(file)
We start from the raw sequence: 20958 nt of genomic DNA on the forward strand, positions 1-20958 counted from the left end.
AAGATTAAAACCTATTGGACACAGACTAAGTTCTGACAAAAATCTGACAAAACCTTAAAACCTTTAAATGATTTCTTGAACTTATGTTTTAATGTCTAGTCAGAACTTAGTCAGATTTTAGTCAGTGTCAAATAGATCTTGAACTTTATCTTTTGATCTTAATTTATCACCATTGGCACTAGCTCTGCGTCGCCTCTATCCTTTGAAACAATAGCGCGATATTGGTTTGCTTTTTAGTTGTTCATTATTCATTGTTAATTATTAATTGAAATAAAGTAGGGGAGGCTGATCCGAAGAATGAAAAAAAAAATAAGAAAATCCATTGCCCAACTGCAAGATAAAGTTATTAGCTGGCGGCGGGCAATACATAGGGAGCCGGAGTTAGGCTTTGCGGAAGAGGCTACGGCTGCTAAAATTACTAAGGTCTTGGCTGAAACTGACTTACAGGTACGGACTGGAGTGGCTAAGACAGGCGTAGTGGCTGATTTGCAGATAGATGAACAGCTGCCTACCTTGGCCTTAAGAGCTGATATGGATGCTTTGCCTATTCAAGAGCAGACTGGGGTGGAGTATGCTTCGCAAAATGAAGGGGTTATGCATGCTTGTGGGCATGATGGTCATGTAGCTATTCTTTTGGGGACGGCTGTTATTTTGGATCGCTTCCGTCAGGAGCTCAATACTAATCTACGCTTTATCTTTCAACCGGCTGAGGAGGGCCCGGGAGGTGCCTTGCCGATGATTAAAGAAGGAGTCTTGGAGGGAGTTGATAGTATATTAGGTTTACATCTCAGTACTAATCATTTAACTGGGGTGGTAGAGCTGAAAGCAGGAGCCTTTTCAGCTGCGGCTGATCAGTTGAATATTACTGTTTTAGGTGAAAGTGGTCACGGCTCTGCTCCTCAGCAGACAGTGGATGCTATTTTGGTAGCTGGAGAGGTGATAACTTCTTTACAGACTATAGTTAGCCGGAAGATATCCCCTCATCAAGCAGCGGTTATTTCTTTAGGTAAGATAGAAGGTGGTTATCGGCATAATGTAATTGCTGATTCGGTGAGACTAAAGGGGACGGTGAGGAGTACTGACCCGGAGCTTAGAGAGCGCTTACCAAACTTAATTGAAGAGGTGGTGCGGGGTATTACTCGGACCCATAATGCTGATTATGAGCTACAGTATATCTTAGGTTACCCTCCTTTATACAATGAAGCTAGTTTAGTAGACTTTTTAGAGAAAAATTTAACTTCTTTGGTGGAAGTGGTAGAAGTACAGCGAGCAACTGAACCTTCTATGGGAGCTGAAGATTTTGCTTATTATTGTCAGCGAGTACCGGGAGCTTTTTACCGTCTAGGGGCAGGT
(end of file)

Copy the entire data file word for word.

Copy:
We start from the raw sequence: 20958 nt of genomic DNA on the forward strand, positions 1-20958 counted from the left end.
AAGATTAAAACCTATTGGACACAGACTAAGTTCTGACAAAAATCTGACAAAACCTTAAAACCTTTAAATGATTTCTTGAACTTATGTTTTAATGTCTAGTCAGAACTTAGTCAGATTTTAGTCAGTGTCAAATAGATCTTGAACTTTATCTTTTGATCTTAATTTATCACCATTGGCACTAGCTCTGCGTCGCCTCTATCCTTTGAAACAATAGCGCGATATTGGTTTGCTTTTTAGTTGTTCATTATTCATTGTTAATTATTAATTGAAATAAAGTAGGGGAGGCTGATCCGAAGAATGAAAAAAAAAATAAGAAAATCCATTGCCCAACTGCAAGATAAAGTTATTAGCTGGCGGCGGGCAATACATAGGGAGCCGGAGTTAGGCTTTGCGGAAGAGGCTACGGCTGCTAAAATTACTAAGGTCTTGGCTGAAACTGACTTACAGGTACGGACTGGAGTGGCTAAGACAGGCGTAGTGGCTGATTTGCAGATAGATGAACAGCTGCCTACCTTGGCCTTAAGAGCTGATATGGATGCTTTGCCTATTCAAGAGCAGACTGGGGTGGAGTATGCTTCGCAAAATGAAGGGGTTATGCATGCTTGTGGGCATGATGGTCATGTAGCTATTCTTTTGGGGACGGCTGTTATTTTGGATCGCTTCCGTCAGGAGCTCAATACTAATCTACGCTTTATCTTTCAACCGGCTGAGGAGGGCCCGGGAGGTGCCTTGCCGATGATTAAAGAAGGAGTCTTGGAGGGAGTTGATAGTATATTAGGTTTACATCTCAGTACTAATCATTTAACTGGGGTGGTAGAGCTGAAAGCAGGAGCCTTTTCAGCTGCGGCTGATCAGTTGAATATTACTGTTTTAGGTGAAAGTGGTCACGGCTCTGCTCCTCAGCAGACAGTGGATGCTATTTTGGTAGCTGGAGAGGTGATAACTTCTTTACAGACTATAGTTAGCCGGAAGATATCCCCTCATCAAGCAGCGGTTATTTCTTTAGGTAAGATAGAAGGTGGTTATCGGCATAATGTAATTGCTGATTCGGTGAGACTAAAGGGGACGGTGAGGAGTACTGACCCGGAGCTTAGAGAGCGCTTACCAAACTTAATTGAAGAGGTGGTGCGGGGTATTACTCGGACCCATAATGCTGATTATGAGCTACAGTATATCTTAGGTTACCCTCCTTTATACAATGAAGCTAGTTTAGTAGACTTTTTAGAGAAAAATTTAACTTCTTTGGTGGAAGTGGTAGAAGTACAGCGAGCAACTGAACCTTCTATGGGAGCTGAAGATTTTGCTTATTATTGTCAGCGAGTACCGGGAGCTTTTTACCGTCTAGGGGCAGGT